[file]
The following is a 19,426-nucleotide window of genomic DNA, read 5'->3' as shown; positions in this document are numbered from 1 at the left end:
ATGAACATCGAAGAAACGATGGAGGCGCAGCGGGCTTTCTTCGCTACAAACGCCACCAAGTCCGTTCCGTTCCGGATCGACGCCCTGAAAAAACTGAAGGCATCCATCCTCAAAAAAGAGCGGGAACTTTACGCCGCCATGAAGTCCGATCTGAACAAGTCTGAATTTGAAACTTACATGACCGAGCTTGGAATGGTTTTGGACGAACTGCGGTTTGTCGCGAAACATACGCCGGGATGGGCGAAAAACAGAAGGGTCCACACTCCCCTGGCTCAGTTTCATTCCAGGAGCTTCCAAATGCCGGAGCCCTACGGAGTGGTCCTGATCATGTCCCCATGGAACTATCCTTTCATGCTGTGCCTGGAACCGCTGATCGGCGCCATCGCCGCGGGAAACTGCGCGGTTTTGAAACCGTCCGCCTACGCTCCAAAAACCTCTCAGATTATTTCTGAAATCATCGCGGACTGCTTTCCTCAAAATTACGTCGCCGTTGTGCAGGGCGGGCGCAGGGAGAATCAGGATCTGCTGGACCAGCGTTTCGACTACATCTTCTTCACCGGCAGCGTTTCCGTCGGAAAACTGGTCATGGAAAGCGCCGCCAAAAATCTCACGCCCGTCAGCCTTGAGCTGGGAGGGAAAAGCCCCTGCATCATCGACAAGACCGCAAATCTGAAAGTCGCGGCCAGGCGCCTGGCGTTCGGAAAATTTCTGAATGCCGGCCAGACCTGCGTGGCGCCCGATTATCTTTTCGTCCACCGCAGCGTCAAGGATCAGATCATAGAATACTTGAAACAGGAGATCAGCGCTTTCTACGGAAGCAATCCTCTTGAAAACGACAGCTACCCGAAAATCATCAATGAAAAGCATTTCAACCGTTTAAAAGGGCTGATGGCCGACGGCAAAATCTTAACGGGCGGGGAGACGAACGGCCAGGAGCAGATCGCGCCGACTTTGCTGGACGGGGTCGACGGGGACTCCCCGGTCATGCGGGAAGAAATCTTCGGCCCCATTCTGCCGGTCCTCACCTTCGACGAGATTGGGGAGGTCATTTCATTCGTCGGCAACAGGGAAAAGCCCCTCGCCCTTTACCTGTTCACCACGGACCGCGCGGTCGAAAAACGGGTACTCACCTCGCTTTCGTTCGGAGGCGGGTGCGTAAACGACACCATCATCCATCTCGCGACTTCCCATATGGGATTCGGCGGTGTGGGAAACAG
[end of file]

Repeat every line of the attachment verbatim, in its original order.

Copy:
The following is a 19,426-nucleotide window of genomic DNA, read 5'->3' as shown; positions in this document are numbered from 1 at the left end:
ATGAACATCGAAGAAACGATGGAGGCGCAGCGGGCTTTCTTCGCTACAAACGCCACCAAGTCCGTTCCGTTCCGGATCGACGCCCTGAAAAAACTGAAGGCATCCATCCTCAAAAAAGAGCGGGAACTTTACGCCGCCATGAAGTCCGATCTGAACAAGTCTGAATTTGAAACTTACATGACCGAGCTTGGAATGGTTTTGGACGAACTGCGGTTTGTCGCGAAACATACGCCGGGATGGGCGAAAAACAGAAGGGTCCACACTCCCCTGGCTCAGTTTCATTCCAGGAGCTTCCAAATGCCGGAGCCCTACGGAGTGGTCCTGATCATGTCCCCATGGAACTATCCTTTCATGCTGTGCCTGGAACCGCTGATCGGCGCCATCGCCGCGGGAAACTGCGCGGTTTTGAAACCGTCCGCCTACGCTCCAAAAACCTCTCAGATTATTTCTGAAATCATCGCGGACTGCTTTCCTCAAAATTACGTCGCCGTTGTGCAGGGCGGGCGCAGGGAGAATCAGGATCTGCTGGACCAGCGTTTCGACTACATCTTCTTCACCGGCAGCGTTTCCGTCGGAAAACTGGTCATGGAAAGCGCCGCCAAAAATCTCACGCCCGTCAGCCTTGAGCTGGGAGGGAAAAGCCCCTGCATCATCGACAAGACCGCAAATCTGAAAGTCGCGGCCAGGCGCCTGGCGTTCGGAAAATTTCTGAATGCCGGCCAGACCTGCGTGGCGCCCGATTATCTTTTCGTCCACCGCAGCGTCAAGGATCAGATCATAGAATACTTGAAACAGGAGATCAGCGCTTTCTACGGAAGCAATCCTCTTGAAAACGACAGCTACCCGAAAATCATCAATGAAAAGCATTTCAACCGTTTAAAAGGGCTGATGGCCGACGGCAAAATCTTAACGGGCGGGGAGACGAACGGCCAGGAGCAGATCGCGCCGACTTTGCTGGACGGGGTCGACGGGGACTCCCCGGTCATGCGGGAAGAAATCTTCGGCCCCATTCTGCCGGTCCTCACCTTCGACGAGATTGGGGAGGTCATTTCATTCGTCGGCAACAGGGAAAAGCCCCTCGCCCTTTACCTGTTCACCACGGACCGCGCGGTCGAAAAACGGGTACTCACCTCGCTTTCGTTCGGAGGCGGGTGCGTAAACGACACCATCATCCATCTCGCGACTTCCCATATGGGATTCGGCGGTGTGGGAAACAG